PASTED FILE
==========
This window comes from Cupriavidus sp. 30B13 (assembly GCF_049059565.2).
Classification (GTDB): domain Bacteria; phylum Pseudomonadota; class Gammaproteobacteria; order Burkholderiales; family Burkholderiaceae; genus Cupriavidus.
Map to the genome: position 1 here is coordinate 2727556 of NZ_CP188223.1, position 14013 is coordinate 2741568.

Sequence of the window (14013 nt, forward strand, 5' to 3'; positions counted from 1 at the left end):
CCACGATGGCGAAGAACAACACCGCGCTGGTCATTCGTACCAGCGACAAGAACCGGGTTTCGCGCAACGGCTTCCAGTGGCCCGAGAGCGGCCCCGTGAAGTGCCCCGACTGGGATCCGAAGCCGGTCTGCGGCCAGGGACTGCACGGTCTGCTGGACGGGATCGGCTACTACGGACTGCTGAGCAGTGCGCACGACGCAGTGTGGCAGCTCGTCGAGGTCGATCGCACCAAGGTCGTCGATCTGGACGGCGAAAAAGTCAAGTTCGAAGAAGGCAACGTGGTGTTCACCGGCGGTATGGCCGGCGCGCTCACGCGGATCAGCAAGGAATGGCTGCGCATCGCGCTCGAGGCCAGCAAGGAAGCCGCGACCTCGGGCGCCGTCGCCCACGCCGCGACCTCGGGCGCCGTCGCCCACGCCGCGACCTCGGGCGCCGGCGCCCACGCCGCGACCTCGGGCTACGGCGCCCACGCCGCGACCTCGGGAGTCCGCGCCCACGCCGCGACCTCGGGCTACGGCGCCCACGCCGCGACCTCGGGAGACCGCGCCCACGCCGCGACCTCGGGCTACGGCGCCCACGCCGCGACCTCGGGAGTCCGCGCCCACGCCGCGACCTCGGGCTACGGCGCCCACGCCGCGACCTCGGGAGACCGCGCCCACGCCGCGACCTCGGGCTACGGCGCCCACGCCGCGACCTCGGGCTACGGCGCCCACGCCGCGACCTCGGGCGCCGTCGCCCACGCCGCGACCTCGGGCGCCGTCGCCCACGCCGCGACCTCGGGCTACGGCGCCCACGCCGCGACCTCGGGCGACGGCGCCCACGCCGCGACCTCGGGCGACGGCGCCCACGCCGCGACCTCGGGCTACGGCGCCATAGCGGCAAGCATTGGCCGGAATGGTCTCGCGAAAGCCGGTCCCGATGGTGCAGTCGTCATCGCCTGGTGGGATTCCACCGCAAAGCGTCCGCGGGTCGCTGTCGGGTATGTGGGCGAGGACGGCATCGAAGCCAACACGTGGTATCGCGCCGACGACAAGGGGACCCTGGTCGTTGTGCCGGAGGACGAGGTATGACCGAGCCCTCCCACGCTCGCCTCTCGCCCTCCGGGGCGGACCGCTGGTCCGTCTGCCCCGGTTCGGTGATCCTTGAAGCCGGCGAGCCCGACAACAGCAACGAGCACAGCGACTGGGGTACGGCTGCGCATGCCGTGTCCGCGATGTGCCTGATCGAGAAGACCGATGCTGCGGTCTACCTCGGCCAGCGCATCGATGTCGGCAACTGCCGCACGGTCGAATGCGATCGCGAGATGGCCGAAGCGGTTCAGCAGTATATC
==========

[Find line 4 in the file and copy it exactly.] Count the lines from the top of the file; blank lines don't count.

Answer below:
Sequence of the window (14013 nt, forward strand, 5' to 3'; positions counted from 1 at the left end):